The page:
“Anything they said about why this happened was at such a general level and in vague formulations, that those in the room didn’t really get any new factual information.”
That’s Ingrid Robeyns (Utrecht), writing about the session that Wiley put on at the Eastern Division Meeting of the American Philosophical Association (APA) yesterday morning about the Journal of Political Philosophy debacle (see here and here).
In a post at Crooked Timber, Professor Robeyns describes some of what occurred at the meeting. Here are some excerpts:
- “On the particular case of JPP and the firing of Bob Goodin, they didn’t really say anything, except that they “couldn’t continue working with the editor and fulfil their role as a publisher”. And when they described that role, there was lots of talk about the needs of ‘operational standardization’. Apparently, even within that small room, they could not provide details.”
- “Jonathan Quong, a member of the editorial board of JPP and now of the new journal Political Philosophy reminded Wiley that more than one thousand political philosophers had signed the petition in which they pledged not to submit, referee, or provide editorial services for the journal. So, he concluded, JPP doesn’t have a future. To which Wiley responded ‘thank you for that statement’—and that was it.”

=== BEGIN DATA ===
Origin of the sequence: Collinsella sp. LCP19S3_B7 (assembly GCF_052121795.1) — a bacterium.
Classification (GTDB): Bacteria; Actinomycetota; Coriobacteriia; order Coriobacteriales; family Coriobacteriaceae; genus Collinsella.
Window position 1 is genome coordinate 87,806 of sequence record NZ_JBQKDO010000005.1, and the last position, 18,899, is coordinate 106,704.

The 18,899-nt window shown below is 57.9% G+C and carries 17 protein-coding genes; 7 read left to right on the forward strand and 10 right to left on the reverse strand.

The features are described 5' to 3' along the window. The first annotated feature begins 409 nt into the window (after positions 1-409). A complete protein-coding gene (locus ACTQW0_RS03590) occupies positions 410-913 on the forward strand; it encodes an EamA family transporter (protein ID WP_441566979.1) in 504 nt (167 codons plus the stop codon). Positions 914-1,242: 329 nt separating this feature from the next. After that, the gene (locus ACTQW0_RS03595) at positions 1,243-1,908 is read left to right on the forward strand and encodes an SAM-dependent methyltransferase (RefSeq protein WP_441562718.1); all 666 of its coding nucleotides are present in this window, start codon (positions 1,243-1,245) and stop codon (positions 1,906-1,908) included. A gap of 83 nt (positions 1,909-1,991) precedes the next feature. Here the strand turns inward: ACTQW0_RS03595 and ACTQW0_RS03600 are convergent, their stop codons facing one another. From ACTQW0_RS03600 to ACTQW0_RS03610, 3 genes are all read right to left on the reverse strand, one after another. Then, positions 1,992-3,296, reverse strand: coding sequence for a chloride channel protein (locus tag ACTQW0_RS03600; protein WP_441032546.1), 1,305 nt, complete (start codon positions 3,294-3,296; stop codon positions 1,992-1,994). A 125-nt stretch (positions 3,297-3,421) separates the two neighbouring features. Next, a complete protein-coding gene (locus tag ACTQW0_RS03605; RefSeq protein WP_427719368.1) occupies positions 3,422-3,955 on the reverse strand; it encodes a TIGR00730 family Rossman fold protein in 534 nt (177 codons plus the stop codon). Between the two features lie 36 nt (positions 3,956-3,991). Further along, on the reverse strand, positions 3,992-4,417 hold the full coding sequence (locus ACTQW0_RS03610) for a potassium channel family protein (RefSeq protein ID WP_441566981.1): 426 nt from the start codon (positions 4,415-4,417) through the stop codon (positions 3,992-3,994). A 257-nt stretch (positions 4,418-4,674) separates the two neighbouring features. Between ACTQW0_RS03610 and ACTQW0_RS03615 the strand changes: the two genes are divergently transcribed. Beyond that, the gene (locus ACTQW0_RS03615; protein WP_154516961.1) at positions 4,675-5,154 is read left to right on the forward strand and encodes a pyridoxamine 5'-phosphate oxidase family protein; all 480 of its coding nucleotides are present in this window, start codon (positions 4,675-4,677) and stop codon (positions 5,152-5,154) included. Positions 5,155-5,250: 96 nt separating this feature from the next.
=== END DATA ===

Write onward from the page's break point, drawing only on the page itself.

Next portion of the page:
- “Someone asked what would happen with the papers that are submitted now, given that there is no editorial team. They are received, and the authors get notified that the papers can currently not be processed. In essence, until there is a new editorial team, the papers are not being reviewed. I think under those conditions, it is unwise for anyone to submit a paper to JPP.”
- “Jonathan Quong noted that Wiley mentioned repeatedly during the meeting that they are not political philosophers and that they respect academic independence. ‘Yet how can they then appoint a new editorial team?,’ he asked. To this question, Wiley responded that they are in touch with the community, and that they are gathering advice on whom to ask for these editorial roles. No names were mentioned.”
In her post, Robeyns notes that there are legitimate concerns about publishing that are worth taking up, such as low journal acceptance rates (see here), whether journals should adopt triple-anonymous review (the new Political Philosophy will be sticking with double-anonymous review), and “that it’s really hard to publish on some topics in political philosophy in the journals that we have, such as nonwestern political philosophy.” But, she says, such concerns, and whatever criticisms there might have been about how the old Journal of Political Philosophy was run, “we must not let that be used as ammunition by Wiley to let them get away with what they did.”
Read her full post here.